It’s an area of which many may not be aware right now, but educational institutions may need to withhold tax on scholarship payments to foreign students.
It’s an area of which many may not be aware right now, but educational institutions may need to withhold tax on scholarship payments to foreign students. Additionally, certain scholarship payments may have a reduced withholding tax rate, while others are exempt from withholding.
Generally, a foreign person not engaged in a trade or business in the United States is not required to file a U.S. income tax return if a withholding agent withholds the tax liability at the source. However, scholarships received may be viewed as a U.S. source payment, and therefore may be subject to U.S. withholding tax depending on what items the scholarship covers. In most cases, a withholding agent must withhold a flat 30% tax on items of U.S. income paid to a foreign person that are U.S.-sourced and fixed, determinable, annual or periodic (“FDAP”). Lower withholding rates may apply to scholarship payments made to individuals with “F,” “J,” “M” or “Q” nonimmigrant student status, whereas higher rates apply to any other foreign person with any other immigration status.
Academic institutions are considered withholding agents when it comes to providing financial aid to foreign students—such as scholarships, grants, fellowships and assistantships. For the foreign person, U.S.-sourced financial aid payment received is considered source income, so it may be subject to withholding by the academic institution, and failure to withhold could result in the imposition of penalties and interest to the withholding agent.
Generally, with qualified scholarships—for tuition, fees, books, supplies and equipment—payments to foreign students who are degree candidates are exempt from withholding. However, nonqualified scholarship payments (i.e. room, board, travel, living expenses) are subject to a 14% withholding tax rate. Even if the scholarship or grant is earmarked for room or board, and the proceeds are used for tuition, the payment is still subject to the 14% withholding. Any other scholarship payment made to a foreign person under immigration status other than “F,” “J,” “M” or “Q” nonimmigrant status, is subject to the 30% tax withholding.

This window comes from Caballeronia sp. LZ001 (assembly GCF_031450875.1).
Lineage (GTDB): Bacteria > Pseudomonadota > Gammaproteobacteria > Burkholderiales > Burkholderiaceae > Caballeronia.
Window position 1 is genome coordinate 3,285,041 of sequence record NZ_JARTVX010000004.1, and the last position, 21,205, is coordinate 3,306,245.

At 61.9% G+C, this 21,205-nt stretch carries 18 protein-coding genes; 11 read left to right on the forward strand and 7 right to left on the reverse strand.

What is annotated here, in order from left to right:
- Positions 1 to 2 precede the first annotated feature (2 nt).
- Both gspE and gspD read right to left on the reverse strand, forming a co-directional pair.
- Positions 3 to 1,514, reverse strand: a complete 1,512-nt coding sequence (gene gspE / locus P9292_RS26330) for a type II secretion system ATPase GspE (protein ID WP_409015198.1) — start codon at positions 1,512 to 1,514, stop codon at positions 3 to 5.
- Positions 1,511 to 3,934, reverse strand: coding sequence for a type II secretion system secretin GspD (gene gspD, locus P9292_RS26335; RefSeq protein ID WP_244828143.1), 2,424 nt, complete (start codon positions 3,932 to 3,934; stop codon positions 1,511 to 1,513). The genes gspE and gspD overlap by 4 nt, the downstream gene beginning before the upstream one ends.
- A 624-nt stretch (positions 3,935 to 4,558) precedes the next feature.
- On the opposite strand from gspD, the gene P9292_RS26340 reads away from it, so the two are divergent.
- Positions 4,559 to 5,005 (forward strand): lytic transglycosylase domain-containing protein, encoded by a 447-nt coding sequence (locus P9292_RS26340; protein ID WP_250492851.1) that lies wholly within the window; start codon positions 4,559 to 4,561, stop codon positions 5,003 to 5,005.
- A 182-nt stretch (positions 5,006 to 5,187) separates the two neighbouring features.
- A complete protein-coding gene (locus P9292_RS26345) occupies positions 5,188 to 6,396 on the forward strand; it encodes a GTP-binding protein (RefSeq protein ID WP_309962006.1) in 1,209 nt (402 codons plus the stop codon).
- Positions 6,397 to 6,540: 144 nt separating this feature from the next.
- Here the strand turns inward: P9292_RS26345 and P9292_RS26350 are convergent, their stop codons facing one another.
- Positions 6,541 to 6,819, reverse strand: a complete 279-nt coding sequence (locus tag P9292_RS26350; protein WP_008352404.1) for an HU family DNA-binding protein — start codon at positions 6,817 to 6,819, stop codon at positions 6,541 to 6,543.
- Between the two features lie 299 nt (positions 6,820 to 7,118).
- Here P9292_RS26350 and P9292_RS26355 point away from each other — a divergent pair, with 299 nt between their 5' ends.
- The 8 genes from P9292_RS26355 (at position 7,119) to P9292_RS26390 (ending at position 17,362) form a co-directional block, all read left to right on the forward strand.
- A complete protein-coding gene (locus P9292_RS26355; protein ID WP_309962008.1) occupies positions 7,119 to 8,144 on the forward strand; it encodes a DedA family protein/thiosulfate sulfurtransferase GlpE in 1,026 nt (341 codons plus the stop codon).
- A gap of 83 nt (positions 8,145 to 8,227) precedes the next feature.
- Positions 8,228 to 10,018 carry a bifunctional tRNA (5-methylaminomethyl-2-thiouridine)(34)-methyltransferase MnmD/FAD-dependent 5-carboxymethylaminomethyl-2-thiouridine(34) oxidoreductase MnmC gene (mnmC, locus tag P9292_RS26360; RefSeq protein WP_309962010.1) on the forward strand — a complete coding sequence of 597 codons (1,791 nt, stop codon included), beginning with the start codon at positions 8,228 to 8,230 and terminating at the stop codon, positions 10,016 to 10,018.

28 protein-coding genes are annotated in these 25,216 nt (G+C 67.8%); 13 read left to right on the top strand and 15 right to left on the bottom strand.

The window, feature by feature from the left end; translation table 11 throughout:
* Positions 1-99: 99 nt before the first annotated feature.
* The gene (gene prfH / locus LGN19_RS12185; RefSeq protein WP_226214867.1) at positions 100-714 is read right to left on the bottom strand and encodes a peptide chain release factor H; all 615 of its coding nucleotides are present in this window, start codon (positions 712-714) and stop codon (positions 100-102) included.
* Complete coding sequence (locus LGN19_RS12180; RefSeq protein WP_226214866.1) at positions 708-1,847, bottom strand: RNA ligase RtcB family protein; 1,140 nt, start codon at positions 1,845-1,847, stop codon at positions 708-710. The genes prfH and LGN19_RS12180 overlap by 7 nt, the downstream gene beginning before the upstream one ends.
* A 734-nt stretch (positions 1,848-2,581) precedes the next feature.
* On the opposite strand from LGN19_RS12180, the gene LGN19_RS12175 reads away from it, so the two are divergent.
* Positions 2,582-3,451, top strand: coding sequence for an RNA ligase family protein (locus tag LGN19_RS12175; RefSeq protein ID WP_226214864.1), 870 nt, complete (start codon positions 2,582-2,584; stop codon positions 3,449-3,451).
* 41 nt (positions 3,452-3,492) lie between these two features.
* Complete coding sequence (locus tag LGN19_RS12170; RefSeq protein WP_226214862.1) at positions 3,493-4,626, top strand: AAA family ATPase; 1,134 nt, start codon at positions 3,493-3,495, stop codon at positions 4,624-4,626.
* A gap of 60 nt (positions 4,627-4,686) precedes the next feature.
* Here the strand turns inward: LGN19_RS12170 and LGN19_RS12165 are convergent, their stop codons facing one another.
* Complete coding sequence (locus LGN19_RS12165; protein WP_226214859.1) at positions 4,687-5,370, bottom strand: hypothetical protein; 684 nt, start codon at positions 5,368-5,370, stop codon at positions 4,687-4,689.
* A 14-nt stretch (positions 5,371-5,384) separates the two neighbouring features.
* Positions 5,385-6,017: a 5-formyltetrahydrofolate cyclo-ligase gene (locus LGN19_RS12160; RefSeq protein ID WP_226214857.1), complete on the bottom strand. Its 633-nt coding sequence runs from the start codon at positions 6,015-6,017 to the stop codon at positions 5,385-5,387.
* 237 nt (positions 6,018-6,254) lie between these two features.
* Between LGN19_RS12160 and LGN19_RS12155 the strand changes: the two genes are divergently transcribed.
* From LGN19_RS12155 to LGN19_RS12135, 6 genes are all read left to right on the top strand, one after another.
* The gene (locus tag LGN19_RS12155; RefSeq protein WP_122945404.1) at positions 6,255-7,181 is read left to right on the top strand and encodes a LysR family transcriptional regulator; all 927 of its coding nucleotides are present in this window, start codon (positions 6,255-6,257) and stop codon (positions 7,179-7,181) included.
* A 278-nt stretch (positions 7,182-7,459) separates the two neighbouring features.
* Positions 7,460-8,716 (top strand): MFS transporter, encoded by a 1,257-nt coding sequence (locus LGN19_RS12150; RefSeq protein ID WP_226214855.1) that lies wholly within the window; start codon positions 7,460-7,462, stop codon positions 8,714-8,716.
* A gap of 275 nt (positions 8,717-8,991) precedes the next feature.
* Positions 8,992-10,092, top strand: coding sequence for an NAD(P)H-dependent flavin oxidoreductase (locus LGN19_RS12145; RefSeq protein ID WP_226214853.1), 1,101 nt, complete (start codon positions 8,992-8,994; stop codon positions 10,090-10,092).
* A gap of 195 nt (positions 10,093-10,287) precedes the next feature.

Some scholarship or grant payments require the foreign person to study and work, so a portion of the payment consists of financial aid and the other is considered wages. The financial aid portion may be exempted or subject to 14% withholding, whereas the wage portion is subject to graduated withholding rates.
Income tax treaty provisions sometimes exempt tax withholding on entire payments regardless of whether the scholarship or grant is qualified under U.S. law. Treaty provisions override U.S. law and state law provisions on tax withholding. Usually, an income tax treaty provides a withholding exemption or partial exemption on scholarships, grants and other payments made to a foreign student.
An agent is required to withhold tax on payments to a foreign student, unless there is a withholding exemption provided via the treaty benefit. This exemption should be claimed by the student submitting the proper form to the withholding agent; similarly, if the student receives partial scholarship and wages, he or she may also claim treaty exemption withholding benefits on wages by submitting the appropriate form.
Even when income tax treaties are used to reduce the withholding tax to 0%, the annual compliance forms are still required.
Failing to pay federal taxes withheld can result in a penalty of 100% of the amount not paid. This may be assessed against anyone responsible for the funds from which payment of withheld tax could have been made. What’s more, paying withheld federal taxes late may result in penalties up to 10%, plus interest, on the balance paid late. State penalties vary, and failure to file withholding tax forms in a timely manner may result in penalties up to $50 per form not filed. However, intentional or willful failure to withhold taxes on scholarships or grants may result in criminal penalties.
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